Campus construction aids economy
Tuesday, September 6, 2011
Construction at St. Cloud State is delivering a much-needed boost to the Central Minnesota economy.
A $6.5 million residence hall renovation completed in August, a $44.8 million science and engineering building set to break ground this fall, and a planned $31.1 million hockey center renovation create an economic multiplier effect that is boosting investment, consumer spending and employment, according to university officials.
The St. Cloud area is in a fragile recovery from the recession that began locally in the fall of 2008, according to the authors of the St. Cloud Area Quarterly Business Report, professors Rich MacDonald and King Banaian.
The construction sector in Stearns and Benton counties remains depressed. St. Cloud State economists Banaian and MacDonald report a 7 percent decline in construction employment between April 2010 and April 2011.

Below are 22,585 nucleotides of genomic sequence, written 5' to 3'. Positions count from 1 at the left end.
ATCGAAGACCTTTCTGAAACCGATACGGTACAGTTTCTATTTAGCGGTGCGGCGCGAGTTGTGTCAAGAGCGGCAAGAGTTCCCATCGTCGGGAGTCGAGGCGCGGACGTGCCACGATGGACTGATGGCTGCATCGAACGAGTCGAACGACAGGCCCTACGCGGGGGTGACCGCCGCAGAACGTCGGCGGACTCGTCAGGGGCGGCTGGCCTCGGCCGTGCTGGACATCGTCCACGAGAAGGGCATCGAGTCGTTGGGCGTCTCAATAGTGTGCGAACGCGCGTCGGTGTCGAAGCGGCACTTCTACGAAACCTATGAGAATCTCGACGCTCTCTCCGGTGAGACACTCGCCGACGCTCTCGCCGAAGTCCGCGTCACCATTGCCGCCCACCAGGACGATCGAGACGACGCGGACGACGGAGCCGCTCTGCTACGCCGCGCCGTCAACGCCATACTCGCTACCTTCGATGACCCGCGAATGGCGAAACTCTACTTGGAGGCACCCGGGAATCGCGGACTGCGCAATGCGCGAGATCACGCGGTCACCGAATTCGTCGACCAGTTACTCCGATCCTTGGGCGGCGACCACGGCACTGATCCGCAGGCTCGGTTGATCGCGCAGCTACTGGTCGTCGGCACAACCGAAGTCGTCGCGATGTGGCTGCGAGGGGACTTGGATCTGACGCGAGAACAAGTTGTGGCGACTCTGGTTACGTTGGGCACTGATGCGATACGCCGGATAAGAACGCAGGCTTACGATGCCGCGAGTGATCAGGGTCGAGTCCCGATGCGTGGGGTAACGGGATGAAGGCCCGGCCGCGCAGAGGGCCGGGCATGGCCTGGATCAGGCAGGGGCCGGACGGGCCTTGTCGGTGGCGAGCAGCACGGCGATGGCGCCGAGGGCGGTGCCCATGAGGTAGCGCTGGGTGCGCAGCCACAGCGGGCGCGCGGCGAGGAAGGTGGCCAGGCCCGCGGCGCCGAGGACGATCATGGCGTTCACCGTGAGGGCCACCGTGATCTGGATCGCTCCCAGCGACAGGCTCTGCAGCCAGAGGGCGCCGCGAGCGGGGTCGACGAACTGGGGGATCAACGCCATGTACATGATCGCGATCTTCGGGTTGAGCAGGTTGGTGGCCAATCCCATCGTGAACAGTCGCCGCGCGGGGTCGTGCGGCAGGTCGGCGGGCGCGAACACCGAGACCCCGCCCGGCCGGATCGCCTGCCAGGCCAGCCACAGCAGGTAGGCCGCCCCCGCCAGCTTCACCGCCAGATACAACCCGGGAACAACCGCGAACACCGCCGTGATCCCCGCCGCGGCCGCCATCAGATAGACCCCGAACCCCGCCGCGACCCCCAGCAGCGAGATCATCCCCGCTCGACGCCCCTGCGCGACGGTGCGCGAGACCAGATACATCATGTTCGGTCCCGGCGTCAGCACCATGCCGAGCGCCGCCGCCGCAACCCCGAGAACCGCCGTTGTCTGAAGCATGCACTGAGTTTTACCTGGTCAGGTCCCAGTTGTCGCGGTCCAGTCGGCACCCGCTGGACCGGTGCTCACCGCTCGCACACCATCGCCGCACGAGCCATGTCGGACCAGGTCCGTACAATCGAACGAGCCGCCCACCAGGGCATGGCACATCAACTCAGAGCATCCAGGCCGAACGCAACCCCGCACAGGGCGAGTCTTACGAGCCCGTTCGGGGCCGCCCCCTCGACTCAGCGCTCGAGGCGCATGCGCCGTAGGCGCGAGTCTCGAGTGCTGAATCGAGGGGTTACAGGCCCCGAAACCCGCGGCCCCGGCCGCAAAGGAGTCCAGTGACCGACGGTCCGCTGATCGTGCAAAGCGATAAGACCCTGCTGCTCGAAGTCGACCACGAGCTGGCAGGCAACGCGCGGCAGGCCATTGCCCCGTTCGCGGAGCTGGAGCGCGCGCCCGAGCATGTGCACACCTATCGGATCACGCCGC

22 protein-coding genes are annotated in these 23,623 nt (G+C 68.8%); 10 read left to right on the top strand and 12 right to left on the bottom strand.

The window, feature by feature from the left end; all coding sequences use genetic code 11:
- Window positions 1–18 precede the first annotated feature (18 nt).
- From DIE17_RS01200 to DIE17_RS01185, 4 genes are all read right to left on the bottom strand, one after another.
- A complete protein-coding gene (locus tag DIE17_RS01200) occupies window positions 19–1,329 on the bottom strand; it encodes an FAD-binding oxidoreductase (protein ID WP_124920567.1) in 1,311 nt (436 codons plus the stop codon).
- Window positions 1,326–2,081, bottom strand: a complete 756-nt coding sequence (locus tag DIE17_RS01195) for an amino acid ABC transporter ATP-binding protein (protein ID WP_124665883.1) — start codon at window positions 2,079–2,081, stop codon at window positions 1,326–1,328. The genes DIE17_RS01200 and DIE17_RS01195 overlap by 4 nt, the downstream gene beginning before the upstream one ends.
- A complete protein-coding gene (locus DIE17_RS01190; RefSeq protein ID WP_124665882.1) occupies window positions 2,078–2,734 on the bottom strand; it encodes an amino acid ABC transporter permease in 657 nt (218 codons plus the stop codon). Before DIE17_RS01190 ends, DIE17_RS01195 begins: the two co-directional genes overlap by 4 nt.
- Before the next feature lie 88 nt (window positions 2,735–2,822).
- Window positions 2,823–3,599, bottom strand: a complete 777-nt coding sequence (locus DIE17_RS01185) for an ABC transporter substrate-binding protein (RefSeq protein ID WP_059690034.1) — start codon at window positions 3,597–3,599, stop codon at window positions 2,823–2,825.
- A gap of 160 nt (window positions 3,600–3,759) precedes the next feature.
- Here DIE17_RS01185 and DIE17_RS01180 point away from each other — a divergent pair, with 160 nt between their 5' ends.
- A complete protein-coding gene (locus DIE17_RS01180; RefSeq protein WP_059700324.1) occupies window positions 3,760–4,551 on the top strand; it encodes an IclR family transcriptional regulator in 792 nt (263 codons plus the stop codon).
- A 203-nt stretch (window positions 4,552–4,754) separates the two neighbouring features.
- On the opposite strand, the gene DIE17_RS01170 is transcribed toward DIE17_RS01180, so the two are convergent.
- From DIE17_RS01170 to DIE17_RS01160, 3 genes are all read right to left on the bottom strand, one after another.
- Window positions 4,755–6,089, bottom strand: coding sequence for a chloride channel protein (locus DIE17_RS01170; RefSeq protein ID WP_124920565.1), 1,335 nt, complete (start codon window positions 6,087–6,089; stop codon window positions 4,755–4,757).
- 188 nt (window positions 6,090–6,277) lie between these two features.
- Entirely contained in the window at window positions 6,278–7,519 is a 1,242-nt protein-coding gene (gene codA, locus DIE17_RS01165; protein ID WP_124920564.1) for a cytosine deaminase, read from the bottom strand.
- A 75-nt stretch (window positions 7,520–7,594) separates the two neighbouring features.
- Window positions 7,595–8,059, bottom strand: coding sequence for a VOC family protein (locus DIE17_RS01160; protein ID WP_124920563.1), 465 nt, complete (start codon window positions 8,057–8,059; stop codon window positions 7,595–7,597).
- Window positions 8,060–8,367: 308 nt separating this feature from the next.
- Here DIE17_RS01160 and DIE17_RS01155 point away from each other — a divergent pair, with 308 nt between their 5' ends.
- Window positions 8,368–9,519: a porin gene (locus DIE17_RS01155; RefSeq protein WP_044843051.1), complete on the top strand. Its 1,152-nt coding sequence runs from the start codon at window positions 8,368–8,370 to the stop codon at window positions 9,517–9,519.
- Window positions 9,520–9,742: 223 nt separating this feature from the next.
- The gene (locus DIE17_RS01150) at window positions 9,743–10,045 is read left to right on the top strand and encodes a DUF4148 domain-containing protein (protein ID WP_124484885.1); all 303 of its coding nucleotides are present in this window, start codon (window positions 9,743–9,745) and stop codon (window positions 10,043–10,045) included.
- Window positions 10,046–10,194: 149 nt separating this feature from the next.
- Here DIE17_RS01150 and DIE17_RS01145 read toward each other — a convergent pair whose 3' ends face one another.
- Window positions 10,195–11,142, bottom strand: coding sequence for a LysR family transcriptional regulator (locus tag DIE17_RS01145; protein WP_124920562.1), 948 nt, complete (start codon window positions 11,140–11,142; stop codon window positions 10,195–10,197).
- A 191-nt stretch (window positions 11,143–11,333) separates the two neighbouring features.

The largest of the campus construction projects, the $44.8 million Integrated Science and Engineering Laboratory Facility (ISELF), which could break ground as early as October. Construction will create 325 on-site jobs and a total of 961 off-site, direct and indirect jobs, according to Dan McKay of McGough, the St. Paul-based construction manager at-risk.
The smallest project, the recently completed $6.5 million renovation of the north wing of the Shoemaker residence hall, employed a Rogers general contractor and a dozen subcontractors from the St. Cloud area, according to Dan Pedersen, director of residential life. Read a story about the renovations.
An expanded and renovated National Hockey and Event Center (NHEC) is the south anchor of Fifth Avenue Live, a mixed-use development which promises to revitalize the eponymous boulevard that bisects St. Cloud’s oldest areas.
The $31.1 million NHEC project will convert the two-decade-old hockey arena into a regional entertainment venue that can host hockey games, concerts, shows and other athletic events. Construction of the $14 million first phase could start in 2011, according to university officials.